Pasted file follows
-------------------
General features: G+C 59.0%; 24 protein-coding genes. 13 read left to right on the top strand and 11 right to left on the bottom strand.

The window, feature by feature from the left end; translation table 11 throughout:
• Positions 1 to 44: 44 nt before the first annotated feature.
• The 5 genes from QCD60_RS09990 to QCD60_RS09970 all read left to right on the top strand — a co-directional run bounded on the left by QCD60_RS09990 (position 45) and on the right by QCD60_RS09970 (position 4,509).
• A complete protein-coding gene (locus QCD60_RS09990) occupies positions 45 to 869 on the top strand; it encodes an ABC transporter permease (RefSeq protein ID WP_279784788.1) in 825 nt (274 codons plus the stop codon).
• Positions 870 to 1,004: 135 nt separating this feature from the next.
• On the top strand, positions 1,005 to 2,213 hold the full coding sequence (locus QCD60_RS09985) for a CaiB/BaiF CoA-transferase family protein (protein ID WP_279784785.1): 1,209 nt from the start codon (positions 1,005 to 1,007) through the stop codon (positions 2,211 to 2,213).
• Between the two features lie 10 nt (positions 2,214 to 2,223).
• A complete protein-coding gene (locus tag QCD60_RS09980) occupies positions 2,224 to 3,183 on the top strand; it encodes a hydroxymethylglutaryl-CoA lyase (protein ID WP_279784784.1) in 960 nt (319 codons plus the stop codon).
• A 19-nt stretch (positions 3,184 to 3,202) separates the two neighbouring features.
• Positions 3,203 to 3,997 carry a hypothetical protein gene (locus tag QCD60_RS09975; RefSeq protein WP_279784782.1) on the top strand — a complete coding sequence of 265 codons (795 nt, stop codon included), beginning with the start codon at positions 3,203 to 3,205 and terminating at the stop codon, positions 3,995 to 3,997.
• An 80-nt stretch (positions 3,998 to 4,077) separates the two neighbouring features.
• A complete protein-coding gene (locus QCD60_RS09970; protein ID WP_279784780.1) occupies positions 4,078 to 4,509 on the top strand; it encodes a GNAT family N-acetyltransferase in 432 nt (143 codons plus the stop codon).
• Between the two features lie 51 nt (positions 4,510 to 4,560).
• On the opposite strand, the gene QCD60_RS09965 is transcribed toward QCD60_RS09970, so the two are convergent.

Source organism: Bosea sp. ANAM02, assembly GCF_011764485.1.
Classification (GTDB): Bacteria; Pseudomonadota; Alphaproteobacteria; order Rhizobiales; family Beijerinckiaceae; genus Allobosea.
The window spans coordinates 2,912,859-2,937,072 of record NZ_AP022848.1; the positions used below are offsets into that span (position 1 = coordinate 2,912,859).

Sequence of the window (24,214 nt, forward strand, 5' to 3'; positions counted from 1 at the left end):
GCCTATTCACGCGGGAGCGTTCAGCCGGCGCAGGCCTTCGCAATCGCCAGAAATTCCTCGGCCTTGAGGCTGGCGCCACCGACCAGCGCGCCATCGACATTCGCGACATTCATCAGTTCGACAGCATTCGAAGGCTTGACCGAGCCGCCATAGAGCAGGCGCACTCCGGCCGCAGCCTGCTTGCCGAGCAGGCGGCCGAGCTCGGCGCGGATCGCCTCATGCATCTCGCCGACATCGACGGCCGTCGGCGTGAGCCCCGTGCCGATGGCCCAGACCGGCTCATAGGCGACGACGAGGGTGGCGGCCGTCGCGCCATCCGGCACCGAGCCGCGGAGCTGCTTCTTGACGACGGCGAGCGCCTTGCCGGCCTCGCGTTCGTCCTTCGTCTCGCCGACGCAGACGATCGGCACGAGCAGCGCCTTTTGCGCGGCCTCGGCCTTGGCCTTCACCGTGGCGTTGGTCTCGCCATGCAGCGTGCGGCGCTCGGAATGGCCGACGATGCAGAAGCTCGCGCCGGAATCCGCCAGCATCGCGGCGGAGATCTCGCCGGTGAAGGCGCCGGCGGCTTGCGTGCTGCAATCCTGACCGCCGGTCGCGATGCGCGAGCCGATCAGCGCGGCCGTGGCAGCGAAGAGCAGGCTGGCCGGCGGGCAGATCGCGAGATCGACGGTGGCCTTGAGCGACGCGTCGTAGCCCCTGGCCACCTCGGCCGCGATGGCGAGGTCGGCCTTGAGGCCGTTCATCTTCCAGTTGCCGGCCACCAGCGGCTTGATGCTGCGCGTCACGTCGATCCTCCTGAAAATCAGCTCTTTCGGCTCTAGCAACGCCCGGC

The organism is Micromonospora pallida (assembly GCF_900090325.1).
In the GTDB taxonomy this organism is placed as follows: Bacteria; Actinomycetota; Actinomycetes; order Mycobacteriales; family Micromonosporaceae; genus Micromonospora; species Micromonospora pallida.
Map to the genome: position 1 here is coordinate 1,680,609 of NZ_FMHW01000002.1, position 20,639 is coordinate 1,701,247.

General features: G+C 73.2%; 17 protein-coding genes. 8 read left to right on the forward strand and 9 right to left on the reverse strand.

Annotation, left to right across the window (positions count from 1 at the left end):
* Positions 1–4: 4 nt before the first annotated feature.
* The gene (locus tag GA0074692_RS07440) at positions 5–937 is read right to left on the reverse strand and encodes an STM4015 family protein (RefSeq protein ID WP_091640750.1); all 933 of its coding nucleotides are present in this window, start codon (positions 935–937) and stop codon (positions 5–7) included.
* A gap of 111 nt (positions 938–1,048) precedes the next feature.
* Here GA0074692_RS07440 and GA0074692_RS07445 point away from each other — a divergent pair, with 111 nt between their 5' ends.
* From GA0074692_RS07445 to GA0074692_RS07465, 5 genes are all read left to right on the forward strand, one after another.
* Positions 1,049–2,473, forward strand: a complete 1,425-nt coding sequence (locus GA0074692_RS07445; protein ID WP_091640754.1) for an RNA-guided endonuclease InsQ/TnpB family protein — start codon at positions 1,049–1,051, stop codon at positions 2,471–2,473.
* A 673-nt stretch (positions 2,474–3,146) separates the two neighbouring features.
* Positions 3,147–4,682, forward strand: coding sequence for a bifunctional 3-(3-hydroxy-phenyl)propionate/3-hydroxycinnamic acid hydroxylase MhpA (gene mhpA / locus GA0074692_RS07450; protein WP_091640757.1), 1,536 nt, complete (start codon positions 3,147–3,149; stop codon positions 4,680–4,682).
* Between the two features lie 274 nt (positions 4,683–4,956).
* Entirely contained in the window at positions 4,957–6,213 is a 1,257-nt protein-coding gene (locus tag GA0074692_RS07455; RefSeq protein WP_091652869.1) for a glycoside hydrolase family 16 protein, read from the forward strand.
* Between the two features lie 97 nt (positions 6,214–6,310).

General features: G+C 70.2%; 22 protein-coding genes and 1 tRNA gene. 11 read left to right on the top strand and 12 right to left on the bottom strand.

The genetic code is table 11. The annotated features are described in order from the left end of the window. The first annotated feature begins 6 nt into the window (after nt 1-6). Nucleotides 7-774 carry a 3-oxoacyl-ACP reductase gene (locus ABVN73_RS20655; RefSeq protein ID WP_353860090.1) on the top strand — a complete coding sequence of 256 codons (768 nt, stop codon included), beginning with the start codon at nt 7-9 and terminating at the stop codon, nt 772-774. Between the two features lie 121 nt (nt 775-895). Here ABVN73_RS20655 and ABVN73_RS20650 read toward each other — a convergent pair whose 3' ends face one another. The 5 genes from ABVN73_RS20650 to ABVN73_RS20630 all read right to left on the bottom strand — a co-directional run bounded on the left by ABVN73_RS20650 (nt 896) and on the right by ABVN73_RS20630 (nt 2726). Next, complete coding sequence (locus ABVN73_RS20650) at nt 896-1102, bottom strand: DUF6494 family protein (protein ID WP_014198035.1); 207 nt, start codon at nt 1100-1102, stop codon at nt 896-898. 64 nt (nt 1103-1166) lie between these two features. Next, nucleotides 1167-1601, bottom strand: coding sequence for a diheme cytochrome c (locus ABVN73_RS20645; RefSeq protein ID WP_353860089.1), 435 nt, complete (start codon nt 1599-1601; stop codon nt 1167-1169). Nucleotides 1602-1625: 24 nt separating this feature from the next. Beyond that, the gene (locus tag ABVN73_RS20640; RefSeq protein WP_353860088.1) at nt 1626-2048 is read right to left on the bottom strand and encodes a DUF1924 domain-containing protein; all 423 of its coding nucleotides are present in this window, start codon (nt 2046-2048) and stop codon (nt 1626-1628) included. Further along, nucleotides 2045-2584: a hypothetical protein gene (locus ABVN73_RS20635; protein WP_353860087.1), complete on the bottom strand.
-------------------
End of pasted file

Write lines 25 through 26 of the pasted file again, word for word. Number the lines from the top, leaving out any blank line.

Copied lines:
Annotation, left to right across the window (positions count from 1 at the left end):
* Positions 1–4: 4 nt before the first annotated feature.